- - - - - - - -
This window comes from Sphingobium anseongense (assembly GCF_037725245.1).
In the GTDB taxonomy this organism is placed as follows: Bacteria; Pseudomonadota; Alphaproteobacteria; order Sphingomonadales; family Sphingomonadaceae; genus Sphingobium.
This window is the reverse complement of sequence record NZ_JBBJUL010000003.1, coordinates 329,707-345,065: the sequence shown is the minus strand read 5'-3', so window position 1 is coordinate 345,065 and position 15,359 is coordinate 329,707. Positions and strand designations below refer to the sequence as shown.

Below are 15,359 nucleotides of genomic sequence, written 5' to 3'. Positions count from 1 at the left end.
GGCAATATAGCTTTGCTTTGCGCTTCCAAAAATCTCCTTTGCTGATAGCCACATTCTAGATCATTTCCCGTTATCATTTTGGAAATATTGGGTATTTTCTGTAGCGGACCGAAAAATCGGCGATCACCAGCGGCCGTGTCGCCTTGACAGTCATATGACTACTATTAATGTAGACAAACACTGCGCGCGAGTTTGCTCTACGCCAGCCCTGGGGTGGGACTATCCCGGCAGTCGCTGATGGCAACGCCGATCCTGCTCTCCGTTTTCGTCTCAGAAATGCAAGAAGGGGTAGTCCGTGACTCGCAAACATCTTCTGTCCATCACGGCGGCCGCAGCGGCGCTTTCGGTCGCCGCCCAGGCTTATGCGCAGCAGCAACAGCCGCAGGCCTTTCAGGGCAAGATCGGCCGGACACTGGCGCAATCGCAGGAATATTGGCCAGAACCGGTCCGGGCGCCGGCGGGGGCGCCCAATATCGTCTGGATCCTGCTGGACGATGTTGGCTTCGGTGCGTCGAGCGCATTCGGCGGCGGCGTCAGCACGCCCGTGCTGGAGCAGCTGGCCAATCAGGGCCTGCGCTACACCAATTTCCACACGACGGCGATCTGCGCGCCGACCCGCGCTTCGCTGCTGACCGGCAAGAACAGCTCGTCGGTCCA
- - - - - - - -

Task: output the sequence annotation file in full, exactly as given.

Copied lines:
This window comes from Sphingobium anseongense (assembly GCF_037725245.1).
In the GTDB taxonomy this organism is placed as follows: Bacteria; Pseudomonadota; Alphaproteobacteria; order Sphingomonadales; family Sphingomonadaceae; genus Sphingobium.
This window is the reverse complement of sequence record NZ_JBBJUL010000003.1, coordinates 329,707-345,065: the sequence shown is the minus strand read 5'-3', so window position 1 is coordinate 345,065 and position 15,359 is coordinate 329,707. Positions and strand designations below refer to the sequence as shown.

Below are 15,359 nucleotides of genomic sequence, written 5' to 3'. Positions count from 1 at the left end.
GGCAATATAGCTTTGCTTTGCGCTTCCAAAAATCTCCTTTGCTGATAGCCACATTCTAGATCATTTCCCGTTATCATTTTGGAAATATTGGGTATTTTCTGTAGCGGACCGAAAAATCGGCGATCACCAGCGGCCGTGTCGCCTTGACAGTCATATGACTACTATTAATGTAGACAAACACTGCGCGCGAGTTTGCTCTACGCCAGCCCTGGGGTGGGACTATCCCGGCAGTCGCTGATGGCAACGCCGATCCTGCTCTCCGTTTTCGTCTCAGAAATGCAAGAAGGGGTAGTCCGTGACTCGCAAACATCTTCTGTCCATCACGGCGGCCGCAGCGGCGCTTTCGGTCGCCGCCCAGGCTTATGCGCAGCAGCAACAGCCGCAGGCCTTTCAGGGCAAGATCGGCCGGACACTGGCGCAATCGCAGGAATATTGGCCAGAACCGGTCCGGGCGCCGGCGGGGGCGCCCAATATCGTCTGGATCCTGCTGGACGATGTTGGCTTCGGTGCGTCGAGCGCATTCGGCGGCGGCGTCAGCACGCCCGTGCTGGAGCAGCTGGCCAATCAGGGCCTGCGCTACACCAATTTCCACACGACGGCGATCTGCGCGCCGACCCGCGCTTCGCTGCTGACCGGCAAGAACAGCTCGTCGGTCCA